Now we’re developing Resorts and Cities with our two flagship projects; Longonot Gate in Naivasha and Makuyu Ridge in Murang’a County.

Best advice:

One of the key pieces of advice I got was to minimise my debt exposure in projects. The other is to allow your resources to follow your vision. One should never be afraid of thinking big and then working out the source of capital.

Parting shot:

Being a successful architect doesn’t translate into being a good business person or developer.

Real estate requires a lot of capital, but the returns come in the middle to long term.

Irene Wanjiku, CEO, Rexe Roofing Products

2. Irene Wanjiku, CEO, Rexe Roofing Products

How I started:

I was 27 when I started the company in November 2011.

I was alone at first before I got three employees. Why did I choose the roofing business? Well, because roofing is a basic need.

I had worked in a company that imported construction materials. I had seen how different materials evolved over time and wondered why roofing didn’t evolve.

We have used the same roofing materials our grandfathers used. I started to research on roofing materials, and once I was armed with enough information, I decided to import and install new varieties of roofing materials.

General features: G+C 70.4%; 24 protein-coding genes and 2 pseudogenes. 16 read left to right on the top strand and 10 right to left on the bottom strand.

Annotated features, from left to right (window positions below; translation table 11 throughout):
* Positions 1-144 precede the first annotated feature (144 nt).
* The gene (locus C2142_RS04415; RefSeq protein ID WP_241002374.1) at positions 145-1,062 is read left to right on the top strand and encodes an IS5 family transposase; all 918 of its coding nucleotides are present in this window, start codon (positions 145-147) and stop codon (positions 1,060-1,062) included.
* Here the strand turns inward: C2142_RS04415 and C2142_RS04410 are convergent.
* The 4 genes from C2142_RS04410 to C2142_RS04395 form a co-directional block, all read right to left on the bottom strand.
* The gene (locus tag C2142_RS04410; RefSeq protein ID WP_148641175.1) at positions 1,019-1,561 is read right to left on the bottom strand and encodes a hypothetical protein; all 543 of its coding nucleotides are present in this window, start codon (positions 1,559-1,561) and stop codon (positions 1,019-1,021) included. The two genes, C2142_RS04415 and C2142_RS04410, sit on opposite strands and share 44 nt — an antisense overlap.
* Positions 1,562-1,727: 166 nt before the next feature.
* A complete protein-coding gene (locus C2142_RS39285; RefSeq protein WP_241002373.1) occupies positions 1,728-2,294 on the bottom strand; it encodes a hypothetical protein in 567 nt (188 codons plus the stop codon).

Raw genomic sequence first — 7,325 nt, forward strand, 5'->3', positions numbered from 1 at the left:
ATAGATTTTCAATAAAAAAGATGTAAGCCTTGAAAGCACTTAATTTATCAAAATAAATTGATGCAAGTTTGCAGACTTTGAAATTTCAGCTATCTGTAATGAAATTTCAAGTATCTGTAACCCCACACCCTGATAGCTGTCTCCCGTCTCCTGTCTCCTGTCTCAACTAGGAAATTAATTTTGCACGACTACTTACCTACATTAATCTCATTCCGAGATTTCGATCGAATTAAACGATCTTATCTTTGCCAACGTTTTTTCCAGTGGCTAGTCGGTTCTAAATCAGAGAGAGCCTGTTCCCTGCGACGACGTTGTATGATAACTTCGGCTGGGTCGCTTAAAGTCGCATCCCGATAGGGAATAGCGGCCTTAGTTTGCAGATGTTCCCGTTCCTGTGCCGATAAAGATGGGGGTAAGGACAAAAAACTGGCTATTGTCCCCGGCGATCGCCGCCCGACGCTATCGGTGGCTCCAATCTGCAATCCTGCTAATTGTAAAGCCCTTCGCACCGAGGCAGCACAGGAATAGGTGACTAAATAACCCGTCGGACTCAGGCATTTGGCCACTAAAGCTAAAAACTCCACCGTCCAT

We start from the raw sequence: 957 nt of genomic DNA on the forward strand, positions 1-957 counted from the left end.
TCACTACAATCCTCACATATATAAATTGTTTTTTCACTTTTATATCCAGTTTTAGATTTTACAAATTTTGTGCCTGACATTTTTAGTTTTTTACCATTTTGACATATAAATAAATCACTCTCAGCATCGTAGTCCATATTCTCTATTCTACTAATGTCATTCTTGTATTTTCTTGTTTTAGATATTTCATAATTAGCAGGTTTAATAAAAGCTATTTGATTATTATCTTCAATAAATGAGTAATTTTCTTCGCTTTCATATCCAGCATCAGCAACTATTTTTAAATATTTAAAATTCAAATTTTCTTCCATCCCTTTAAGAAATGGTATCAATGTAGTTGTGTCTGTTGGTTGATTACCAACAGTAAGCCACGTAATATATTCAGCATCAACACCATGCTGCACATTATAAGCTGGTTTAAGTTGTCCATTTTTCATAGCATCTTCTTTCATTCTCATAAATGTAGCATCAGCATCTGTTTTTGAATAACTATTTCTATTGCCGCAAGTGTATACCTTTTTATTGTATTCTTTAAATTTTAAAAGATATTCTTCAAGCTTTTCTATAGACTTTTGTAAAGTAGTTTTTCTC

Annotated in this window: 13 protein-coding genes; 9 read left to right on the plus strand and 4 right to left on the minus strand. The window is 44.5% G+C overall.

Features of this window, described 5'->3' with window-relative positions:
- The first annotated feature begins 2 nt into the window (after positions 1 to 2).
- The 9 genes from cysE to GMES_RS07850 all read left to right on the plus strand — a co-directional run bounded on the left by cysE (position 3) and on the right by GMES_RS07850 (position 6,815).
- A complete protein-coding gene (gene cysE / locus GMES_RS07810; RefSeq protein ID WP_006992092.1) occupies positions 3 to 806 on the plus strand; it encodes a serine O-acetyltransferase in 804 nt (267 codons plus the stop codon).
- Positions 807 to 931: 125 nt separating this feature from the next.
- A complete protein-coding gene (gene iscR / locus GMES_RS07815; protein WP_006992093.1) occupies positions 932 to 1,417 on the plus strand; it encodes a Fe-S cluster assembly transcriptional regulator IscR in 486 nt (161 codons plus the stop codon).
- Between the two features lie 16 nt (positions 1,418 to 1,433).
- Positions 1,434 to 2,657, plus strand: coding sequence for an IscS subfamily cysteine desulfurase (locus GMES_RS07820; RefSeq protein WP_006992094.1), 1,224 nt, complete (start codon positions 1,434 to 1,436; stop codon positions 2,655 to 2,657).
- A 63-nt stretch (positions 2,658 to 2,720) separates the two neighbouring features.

Key challenges:

With no prior projects to show them, some people thought I was out to con them. For example, I went to a prospective client whose roofing budget was about Sh1.4 million.

I asked if he could give me a down payment of Sh800,000. He looked at my ‘modest’ Toyota and thought I was looking for money to upgrade my ride. He never gave me the job.

Others thought we were just a ‘hit and run’ company that would not stand the test of time.

Our more current challenges include unethical competitors, importation of sub-standard products, high security costs, high taxes and finding the right team. 

My big break:

In March 2012, two brothers were constructing homes in Kitisuru and needed quality roofing materials. I convinced them to give me a deposit of about Sh1.5 million.

Then we got a contract with another five people who were building homes together.

Word spread quickly that we were honest and delivered on time. We had to deliver on our promises since people were gambling with their money before they could see any product.

We have since delivered roofing materials and related accessories for big businesses, such as The Hub in Karen and Brookhouse School in Runda.